With many world leaders still reluctant to significantly reduce carbon emissions, it seems the need for watertight evidence on the effects of global warming is greater than ever. But how can you possibly begin to understand the huge number of complex scenarios without ruining the planet first?
The answer is high-end computing, a new and improved version of which is scheduled to fall into the laps of scientists across the UK this October in the form of HECToR (High End Computing Terascale Resources).
Jennifer Houghton, project manager for HECToR, explained to scientific-computing.com the benefits of high-end computing: 'HEC allows you to carry out computational simulations of experiments investigating problems that are too big (e.g. the universe), too small (e.g. at the scale of the atom), too expensive or even too dangerous (e.g. nuclear weapon detonation) to do in reality.'
In addition to climate change, HECToR could also prove useful to answer questions across the whole of the natural sciences, including atomic, molecular and optical physics, computational chemistry, and it could even provide complex biological simulations on previously impossible scales.
High end computing is not a new idea - by definition, it resolves problems that are at the frontiers of computing, wherever that may be. 'High end computing is a moving target,' said Houghton. 'For example, what was a high end computing problem 10 years ago could easily be carried out on a desktop system today.'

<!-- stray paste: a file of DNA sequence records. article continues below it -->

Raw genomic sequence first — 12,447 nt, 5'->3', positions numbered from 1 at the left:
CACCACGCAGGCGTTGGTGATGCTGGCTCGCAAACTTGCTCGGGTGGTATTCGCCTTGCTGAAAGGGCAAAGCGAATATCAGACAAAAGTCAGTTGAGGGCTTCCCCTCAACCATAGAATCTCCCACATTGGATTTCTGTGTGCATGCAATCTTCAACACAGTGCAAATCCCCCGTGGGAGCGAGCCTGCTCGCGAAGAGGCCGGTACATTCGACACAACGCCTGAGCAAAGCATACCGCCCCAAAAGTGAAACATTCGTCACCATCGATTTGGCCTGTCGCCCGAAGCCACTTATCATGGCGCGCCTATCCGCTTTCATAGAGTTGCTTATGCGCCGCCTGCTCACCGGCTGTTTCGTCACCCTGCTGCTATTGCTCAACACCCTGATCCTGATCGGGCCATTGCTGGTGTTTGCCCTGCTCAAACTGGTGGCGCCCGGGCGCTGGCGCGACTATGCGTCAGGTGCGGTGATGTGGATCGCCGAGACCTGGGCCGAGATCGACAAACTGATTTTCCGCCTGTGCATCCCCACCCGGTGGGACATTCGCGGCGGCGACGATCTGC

Which is not to say there haven't been vast improvements: HECToR is predicted to be about four times larger than the current UK national HEC service HPCx, with some processes expected to run at least 10 times faster than before, allowing a greater number of larger, more complex problems to be solved than ever before.
HECToR is managed by the Engineering and Physical Sciences Research Council, and will be housed at the University of Edinburgh’s Advanced Computing Facility. The project will run at 250 Tflop/s (250 trillion operations per second) at its peak, with a further upgrade planned for 2011. As a measure of its power, that’s 25,000 times greater than the processing power of the average desktop PC.
Of course, this kind of advance does not come without huge upheavals. To this end NAG (the Numerical Algorithms Group) will aid the scientific community in updating its codes to make use of HECToR's power.
Steve Hague, chief operating office at NAG, Oxford, explained that NAG will constantly review applications to make sure users are making use of the most efficient algorithms: 'It's important that the scientists can concentrate on the science and not the nitty-gritty issues of the computer science.
'There has never been this degree of software infrastructure of HEC in England. If it's successful, it will set the trend for this country, and across the world.'